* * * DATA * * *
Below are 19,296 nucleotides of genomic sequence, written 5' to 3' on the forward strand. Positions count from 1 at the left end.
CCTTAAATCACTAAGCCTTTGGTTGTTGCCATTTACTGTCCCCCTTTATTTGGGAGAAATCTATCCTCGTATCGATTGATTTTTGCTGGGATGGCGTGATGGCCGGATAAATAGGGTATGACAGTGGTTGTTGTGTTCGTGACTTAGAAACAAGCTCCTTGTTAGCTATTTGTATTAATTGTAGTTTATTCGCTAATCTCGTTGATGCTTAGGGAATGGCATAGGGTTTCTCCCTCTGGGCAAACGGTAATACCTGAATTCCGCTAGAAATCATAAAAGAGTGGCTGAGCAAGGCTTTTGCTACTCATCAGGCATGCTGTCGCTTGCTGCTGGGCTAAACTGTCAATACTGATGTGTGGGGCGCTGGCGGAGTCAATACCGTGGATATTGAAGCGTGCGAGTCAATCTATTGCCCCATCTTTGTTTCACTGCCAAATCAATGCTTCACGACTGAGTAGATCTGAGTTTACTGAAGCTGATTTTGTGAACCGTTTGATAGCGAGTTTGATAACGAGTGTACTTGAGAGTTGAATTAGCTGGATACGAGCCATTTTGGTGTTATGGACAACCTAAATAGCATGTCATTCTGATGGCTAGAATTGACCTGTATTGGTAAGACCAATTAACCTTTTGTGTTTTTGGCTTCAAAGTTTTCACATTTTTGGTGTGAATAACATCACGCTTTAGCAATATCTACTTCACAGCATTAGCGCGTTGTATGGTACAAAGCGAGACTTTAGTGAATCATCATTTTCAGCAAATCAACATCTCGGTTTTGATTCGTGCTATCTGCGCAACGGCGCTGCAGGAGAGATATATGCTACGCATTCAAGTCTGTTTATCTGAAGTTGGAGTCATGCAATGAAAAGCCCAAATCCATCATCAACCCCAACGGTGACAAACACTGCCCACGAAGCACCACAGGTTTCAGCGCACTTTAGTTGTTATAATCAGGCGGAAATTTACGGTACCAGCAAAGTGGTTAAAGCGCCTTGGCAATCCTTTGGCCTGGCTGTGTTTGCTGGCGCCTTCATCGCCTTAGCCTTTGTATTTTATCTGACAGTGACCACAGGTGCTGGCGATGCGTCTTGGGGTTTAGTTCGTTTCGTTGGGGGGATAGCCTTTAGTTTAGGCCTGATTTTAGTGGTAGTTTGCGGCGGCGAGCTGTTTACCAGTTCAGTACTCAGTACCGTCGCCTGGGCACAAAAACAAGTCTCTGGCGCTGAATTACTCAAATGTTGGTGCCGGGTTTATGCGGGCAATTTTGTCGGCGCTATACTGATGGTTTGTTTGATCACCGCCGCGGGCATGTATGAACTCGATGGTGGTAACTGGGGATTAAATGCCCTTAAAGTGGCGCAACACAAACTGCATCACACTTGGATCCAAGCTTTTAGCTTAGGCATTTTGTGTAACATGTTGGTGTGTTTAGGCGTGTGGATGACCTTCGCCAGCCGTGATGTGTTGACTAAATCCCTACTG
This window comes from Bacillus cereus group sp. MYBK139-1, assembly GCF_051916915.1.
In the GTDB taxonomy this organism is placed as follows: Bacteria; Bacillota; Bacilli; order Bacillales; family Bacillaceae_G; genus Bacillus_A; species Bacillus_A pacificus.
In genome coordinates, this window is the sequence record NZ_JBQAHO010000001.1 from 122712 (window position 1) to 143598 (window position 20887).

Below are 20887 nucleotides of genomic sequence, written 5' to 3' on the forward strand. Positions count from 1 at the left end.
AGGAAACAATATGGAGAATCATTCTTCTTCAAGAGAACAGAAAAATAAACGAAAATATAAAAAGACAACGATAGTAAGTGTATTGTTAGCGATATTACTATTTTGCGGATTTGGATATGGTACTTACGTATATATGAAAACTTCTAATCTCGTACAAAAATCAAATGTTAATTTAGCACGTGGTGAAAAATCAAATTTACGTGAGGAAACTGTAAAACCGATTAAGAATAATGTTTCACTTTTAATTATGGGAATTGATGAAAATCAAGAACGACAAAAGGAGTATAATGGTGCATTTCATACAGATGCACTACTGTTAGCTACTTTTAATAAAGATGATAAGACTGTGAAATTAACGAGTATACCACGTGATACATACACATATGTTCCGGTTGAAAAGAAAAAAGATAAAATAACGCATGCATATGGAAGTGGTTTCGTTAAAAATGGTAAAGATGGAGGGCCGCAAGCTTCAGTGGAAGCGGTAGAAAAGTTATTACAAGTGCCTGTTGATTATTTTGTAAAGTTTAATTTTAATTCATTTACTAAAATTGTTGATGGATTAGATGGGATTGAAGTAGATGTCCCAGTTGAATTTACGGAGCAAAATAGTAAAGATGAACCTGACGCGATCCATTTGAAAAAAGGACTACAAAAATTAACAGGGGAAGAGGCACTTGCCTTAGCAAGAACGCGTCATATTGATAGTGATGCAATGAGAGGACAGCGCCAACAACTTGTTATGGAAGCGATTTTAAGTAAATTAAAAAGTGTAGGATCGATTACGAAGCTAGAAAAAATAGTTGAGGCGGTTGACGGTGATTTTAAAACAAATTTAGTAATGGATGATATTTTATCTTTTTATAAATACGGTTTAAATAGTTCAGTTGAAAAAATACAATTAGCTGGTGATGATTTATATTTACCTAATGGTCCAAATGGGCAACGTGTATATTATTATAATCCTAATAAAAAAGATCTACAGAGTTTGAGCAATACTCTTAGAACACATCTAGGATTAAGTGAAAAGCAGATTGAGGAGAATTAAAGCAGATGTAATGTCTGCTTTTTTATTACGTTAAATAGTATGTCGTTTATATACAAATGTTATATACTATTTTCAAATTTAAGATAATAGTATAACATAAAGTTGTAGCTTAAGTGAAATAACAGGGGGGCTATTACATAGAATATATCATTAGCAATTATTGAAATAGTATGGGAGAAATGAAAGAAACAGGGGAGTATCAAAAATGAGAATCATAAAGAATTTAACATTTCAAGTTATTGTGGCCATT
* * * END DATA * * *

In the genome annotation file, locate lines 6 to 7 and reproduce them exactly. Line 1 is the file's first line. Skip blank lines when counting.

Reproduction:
Below are 20887 nucleotides of genomic sequence, written 5' to 3' on the forward strand. Positions count from 1 at the left end.
AGGAAACAATATGGAGAATCATTCTTCTTCAAGAGAACAGAAAAATAAACGAAAATATAAAAAGACAACGATAGTAAGTGTATTGTTAGCGATATTACTATTTTGCGGATTTGGATATGGTACTTACGTATATATGAAAACTTCTAATCTCGTACAAAAATCAAATGTTAATTTAGCACGTGGTGAAAAATCAAATTTACGTGAGGAAACTGTAAAACCGATTAAGAATAATGTTTCACTTTTAATTATGGGAATTGATGAAAATCAAGAACGACAAAAGGAGTATAATGGTGCATTTCATACAGATGCACTACTGTTAGCTACTTTTAATAAAGATGATAAGACTGTGAAATTAACGAGTATACCACGTGATACATACACATATGTTCCGGTTGAAAAGAAAAAAGATAAAATAACGCATGCATATGGAAGTGGTTTCGTTAAAAATGGTAAAGATGGAGGGCCGCAAGCTTCAGTGGAAGCGGTAGAAAAGTTATTACAAGTGCCTGTTGATTATTTTGTAAAGTTTAATTTTAATTCATTTACTAAAATTGTTGATGGATTAGATGGGATTGAAGTAGATGTCCCAGTTGAATTTACGGAGCAAAATAGTAAAGATGAACCTGACGCGATCCATTTGAAAAAAGGACTACAAAAATTAACAGGGGAAGAGGCACTTGCCTTAGCAAGAACGCGTCATATTGATAGTGATGCAATGAGAGGACAGCGCCAACAACTTGTTATGGAAGCGATTTTAAGTAAATTAAAAAGTGTAGGATCGATTACGAAGCTAGAAAAAATAGTTGAGGCGGTTGACGGTGATTTTAAAACAAATTTAGTAATGGATGATATTTTATCTTTTTATAAATACGGTTTAAATAGTTCAGTTGAAAAAATACAATTAGCTGGTGATGATTTATATTTACCTAATGGTCCAAATGGGCAACGTGTATATTATTATAATCCTAATAAAAAAGATCTACAGAGTTTGAGCAATACTCTTAGAACACATCTAGGATTAAGTGAAAAGCAGATTGAGGAGAATTAAAGCAGATGTAATGTCTGCTTTTTTATTACGTTAAATAGTATGTCGTTTATATACAAATGTTATATACTATTTTCAAATTTAAGATAATAGTATAACATAAAGTTGTAGCTTAAGTGAAATAACAGGGGGGCTATTACATAGAATATATCATTAGCAATTATTGAAATAGTATGGGAGAAATGAAAGAAACAGGGGAGTATCAAAAATGAGAATCATAAAGAATTTAACATTTCAAGTTATTGTGGCCATT